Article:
of people, places and environments and describe the human and physical
characteristics of places.
- Students put events in temporal order
by using a calendar, placing days, weeks and months in proper order.
- Students understand that history relates
to events, people and places of other times.
- Students appreciate the diversity of cultures
and people of historical and modern times beginning with their own families,
school, and community.
By the end of kindergarten, students understand
small numbers, quantities and simple shapes in their everyday environment.
They count, compare, describe and sort objects, and develop a sense of
properties and patterns.
The standards emphasize computational and
procedural skills, conceptual understanding and problem solving. Students
learn to communicate mathematically using symbols, signs, models and graphs.
They learn to reason by gathering and analyzing data, and they learn to
make connections between mathematical ideas and between mathematics and
- Students understand the relationship between
numbers and quantities.
understand and describe simple addition and subtraction.
- Students use estimation strategies in
computation and problem solving that involve numbers that use the ones
and tens place.
Algebra and Functions
- Students sort and classify objects.
Measurement and Geometry
- Students understand the concept of time
and units of measure.
- Students understand that objects have
length, weight, and capacity, and that comparisons may be made by referring
to those properties.
- Students identify common objects in their
environment and describe the geometric features.
- Identify and draw circle, square, triangle,
- Compare common objects by attributes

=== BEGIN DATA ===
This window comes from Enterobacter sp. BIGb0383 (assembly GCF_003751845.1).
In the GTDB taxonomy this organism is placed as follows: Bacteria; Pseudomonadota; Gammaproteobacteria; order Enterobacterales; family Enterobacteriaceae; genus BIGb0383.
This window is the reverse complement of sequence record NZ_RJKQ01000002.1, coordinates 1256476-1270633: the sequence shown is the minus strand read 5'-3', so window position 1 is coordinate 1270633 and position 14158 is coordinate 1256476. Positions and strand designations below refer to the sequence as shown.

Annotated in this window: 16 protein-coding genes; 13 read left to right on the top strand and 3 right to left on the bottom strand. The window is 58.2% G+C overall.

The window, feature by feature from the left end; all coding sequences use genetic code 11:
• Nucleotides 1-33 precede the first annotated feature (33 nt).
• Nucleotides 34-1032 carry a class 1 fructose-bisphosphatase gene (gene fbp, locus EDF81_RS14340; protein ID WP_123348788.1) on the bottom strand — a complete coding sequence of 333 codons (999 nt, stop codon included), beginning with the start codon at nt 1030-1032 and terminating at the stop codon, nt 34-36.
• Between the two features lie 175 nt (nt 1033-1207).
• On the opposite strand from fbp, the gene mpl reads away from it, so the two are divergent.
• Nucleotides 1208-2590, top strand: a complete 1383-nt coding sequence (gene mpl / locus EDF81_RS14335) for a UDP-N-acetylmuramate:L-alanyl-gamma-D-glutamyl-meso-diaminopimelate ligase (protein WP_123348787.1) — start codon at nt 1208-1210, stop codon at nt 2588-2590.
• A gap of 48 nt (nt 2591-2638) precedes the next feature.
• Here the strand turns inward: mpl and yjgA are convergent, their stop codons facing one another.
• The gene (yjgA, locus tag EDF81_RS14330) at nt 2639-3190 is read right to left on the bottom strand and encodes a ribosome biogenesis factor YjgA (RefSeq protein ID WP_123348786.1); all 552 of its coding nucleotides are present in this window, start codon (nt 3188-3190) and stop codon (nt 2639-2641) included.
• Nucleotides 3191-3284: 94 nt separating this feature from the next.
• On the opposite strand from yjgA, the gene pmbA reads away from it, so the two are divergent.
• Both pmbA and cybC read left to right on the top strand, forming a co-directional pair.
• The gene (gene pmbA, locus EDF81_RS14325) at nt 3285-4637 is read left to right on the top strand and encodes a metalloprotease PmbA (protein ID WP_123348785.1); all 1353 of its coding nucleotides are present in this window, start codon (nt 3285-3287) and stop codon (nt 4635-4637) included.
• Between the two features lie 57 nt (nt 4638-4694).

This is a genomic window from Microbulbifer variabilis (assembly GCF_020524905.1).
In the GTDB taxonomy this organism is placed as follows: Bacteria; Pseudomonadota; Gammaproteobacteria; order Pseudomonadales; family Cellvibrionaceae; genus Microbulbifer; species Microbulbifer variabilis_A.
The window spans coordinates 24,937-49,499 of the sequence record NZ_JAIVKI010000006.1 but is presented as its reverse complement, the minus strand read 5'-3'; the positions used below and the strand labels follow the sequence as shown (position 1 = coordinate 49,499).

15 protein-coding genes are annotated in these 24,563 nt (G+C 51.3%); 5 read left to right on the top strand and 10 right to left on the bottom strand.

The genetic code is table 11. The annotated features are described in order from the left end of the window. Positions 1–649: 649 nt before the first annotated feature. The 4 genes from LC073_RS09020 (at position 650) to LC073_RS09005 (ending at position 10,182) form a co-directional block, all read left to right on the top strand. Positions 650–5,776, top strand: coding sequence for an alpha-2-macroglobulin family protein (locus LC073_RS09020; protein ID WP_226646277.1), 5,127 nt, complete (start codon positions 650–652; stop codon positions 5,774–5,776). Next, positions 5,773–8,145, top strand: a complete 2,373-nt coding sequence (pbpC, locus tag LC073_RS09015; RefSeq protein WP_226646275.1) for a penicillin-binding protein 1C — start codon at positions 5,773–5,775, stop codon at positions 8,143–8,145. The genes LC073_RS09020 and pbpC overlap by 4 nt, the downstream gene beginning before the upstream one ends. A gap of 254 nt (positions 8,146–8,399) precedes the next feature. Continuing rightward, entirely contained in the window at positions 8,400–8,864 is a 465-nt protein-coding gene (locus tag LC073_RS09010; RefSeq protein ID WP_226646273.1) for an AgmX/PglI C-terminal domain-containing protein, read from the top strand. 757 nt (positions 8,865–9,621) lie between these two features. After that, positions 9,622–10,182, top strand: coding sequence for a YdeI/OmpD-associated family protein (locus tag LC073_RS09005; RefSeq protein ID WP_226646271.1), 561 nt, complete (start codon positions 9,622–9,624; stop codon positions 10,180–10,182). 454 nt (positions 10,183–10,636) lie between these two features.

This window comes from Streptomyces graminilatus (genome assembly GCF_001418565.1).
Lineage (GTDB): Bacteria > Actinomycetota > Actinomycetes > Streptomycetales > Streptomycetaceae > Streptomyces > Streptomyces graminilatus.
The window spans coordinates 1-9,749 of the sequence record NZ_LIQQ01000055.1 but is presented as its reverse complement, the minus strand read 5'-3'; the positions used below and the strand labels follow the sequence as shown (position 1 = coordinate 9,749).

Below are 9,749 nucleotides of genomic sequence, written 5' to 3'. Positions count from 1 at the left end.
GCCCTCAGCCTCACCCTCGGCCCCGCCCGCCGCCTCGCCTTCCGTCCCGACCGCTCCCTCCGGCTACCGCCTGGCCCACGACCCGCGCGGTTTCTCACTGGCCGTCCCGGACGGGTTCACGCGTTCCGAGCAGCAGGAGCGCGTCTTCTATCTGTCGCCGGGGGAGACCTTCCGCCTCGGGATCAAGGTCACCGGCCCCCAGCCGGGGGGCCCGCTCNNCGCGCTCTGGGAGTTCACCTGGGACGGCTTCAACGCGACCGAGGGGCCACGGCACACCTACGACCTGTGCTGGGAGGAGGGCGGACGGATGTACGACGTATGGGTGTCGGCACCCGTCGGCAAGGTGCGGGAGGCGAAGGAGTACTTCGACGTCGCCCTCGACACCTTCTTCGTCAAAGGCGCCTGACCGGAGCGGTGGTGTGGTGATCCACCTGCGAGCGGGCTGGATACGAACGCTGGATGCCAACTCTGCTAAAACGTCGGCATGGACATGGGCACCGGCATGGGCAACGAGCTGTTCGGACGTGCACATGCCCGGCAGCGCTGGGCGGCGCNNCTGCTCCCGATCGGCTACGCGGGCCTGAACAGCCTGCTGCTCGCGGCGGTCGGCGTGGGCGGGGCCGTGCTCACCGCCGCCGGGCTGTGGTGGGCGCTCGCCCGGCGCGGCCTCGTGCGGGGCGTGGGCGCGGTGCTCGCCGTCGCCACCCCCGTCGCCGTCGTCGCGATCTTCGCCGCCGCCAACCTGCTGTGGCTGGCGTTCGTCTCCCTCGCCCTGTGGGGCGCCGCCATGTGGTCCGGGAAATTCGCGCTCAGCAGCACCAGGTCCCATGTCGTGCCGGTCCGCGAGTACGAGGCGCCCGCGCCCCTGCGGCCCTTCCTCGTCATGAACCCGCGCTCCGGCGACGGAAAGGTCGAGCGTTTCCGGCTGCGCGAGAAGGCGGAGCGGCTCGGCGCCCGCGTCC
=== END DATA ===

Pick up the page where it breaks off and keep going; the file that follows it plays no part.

Statistics, Data Analysis, and Probability
- Students collect information about objects
and events in their environment.
- Pose information questions
- Identify and extend patterns
- Collect data
- Students make decisions about how to set
up a problem.
- Students solve problems in reasonable
Children are naturally curious
about the world in which they live. Children learn science by working
in a hands-on environment that is rich in opportunities to explore, test
and predict. Kindergarten standards include the following essential learnings:
The interactions of matter
and energy provide the forces by which our physical world is governed.
1) Properties of materials can be observed, measured, and predicted.
- Objects can be described in terms of the
materials they’re made of and their physical properties.
- Water can be a liquid or a solid and can
change back from one form to the other.
Living organisms are diverse, interdependent, and
are evolving and interacting with their environment.
2) Life is diverse. Different types of plants and animals inhabit the
- There are living and non-living things. Living things
have similarities and differences in appearance and behavior that can
be observed and described.
- Stories sometimes give plants and animals attributes
they do not have.
The Earth and universe are constantly changing.
3) The Earth is composed of land, air, and water.
- Characteristics of mountains, rivers, oceans, valleys,
deserts, and local landforms.
- Changes in weather occur from day to day and over
seasons, affecting the Earth and its inhabitants.
- The Earth has resources that can be identified and
Investigation and Experimentation
The scientific process includes asking meaningful
questions and conducting careful investigations.
4) To understand this concept, students will develop their own questions
and perform investigations. Students will:
- Observe common objects using the five senses.
- Describe the properties of common objects.
- Describe the relative position of objects using one
reference (e.g. above or below).
- Compare and sort objects based on one physical attribute
(including color, shape, texture, size, and weight).